In 1971, Jagjit Singh Chohan, an unsuccessful Indian politician, moved to the UK to start a campaign fo rthe creation of Khalistan. An appeal in the New York Times resulted in him receiving millions of dollars from the Sikh diaspora. Following Indira Gandhi's launch of Operation Blue Star, aimed at eliminating Khalistani terrorists, a large number of Khalistan movement members left for Canada, Germany, the US, and the UK. A group known as Babbar Khalsa, primarily originating in Western countries, is believed to have engaged in the financing of terrorism, radicalisation, recruiting Sikh youth, procuring small arms and explosives, and planning and executing terrorist activities. Sikh terrorists were responsible for the infamous bombing of Air India Flight 182, resulting in the loss of 329 lives, as well as a bombing at Narita International Airport in Japan and other acts of violence and disruption in Western countries. Reports suggest that some gurdwaras served as sites for the mobilisation of the Sikh diaspora in support of the Khalistan movement, with some gurdwaras hosting Khalistani leaders and other speakers who encourage the movement. In February 2009, BBC Radio 4 reported that militant groups were receiving funds from the British Sikh community. The same report concluded that Babbar Khalsa sent individuals to terrorist training camps in Pakistan, some of which were later used by Al Qaeda. Steve Bassam (Lord Bassam of Brighton), the then Home Office Minister, stated that members of the International Sikh Youth Federation (ISYF) posed a national security threat and they were listed as a proscribed terrorist group. This group was thought to have received funding from Sikhs outside India, and it attracted young radicals to the Khalistan movement. It is believed that there are still hidden groups working towards the separation of Khalistan, causing significant concerns for India and Western countries due to the activities of Khalistani radicals.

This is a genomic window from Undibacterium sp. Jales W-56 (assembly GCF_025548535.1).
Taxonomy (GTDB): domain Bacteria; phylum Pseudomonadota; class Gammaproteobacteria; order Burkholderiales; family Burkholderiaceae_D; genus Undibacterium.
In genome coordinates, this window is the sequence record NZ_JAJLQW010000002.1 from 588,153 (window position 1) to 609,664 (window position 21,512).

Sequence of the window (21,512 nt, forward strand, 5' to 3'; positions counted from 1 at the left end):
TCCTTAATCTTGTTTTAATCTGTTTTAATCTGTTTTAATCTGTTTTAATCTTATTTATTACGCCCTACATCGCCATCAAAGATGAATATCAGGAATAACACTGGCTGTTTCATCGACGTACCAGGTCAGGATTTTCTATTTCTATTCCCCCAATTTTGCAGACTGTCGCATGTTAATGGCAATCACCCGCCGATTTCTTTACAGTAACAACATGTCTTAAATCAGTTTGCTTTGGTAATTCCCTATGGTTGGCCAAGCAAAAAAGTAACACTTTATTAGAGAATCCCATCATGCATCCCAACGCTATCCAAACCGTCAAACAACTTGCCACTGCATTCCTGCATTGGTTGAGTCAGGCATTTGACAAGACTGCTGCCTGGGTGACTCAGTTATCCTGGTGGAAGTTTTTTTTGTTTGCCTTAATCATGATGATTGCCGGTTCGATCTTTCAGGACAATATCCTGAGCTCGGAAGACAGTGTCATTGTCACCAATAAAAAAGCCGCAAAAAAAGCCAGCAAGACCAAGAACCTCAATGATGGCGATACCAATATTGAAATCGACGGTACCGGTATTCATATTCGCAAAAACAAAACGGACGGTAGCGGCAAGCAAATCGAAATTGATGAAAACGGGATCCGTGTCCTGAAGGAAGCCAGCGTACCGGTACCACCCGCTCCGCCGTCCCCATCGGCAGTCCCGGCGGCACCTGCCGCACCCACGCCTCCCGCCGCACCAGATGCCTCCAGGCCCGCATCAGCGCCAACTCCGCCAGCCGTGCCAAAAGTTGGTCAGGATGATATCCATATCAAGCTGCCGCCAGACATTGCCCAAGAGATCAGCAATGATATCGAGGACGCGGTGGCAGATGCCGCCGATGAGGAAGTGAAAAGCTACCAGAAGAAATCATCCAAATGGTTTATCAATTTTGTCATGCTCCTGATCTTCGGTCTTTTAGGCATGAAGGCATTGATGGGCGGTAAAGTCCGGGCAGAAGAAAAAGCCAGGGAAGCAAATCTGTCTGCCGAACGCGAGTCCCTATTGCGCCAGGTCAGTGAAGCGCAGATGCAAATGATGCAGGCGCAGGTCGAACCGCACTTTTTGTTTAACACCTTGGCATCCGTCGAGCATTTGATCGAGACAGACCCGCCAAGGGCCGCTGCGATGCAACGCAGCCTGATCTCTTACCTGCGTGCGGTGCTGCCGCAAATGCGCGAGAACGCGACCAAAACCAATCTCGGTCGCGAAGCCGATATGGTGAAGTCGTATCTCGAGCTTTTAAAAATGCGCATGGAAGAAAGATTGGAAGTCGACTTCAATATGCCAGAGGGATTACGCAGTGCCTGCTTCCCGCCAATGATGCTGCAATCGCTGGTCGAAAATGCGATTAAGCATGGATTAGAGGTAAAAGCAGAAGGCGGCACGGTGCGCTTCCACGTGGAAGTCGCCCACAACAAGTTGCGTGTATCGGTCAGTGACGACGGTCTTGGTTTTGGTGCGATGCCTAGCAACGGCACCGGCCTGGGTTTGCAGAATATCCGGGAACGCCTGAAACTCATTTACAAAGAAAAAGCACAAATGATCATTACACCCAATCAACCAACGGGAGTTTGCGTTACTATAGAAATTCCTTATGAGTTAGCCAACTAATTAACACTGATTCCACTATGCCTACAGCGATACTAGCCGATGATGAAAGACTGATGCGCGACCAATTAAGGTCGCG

Hindu Fundamentalism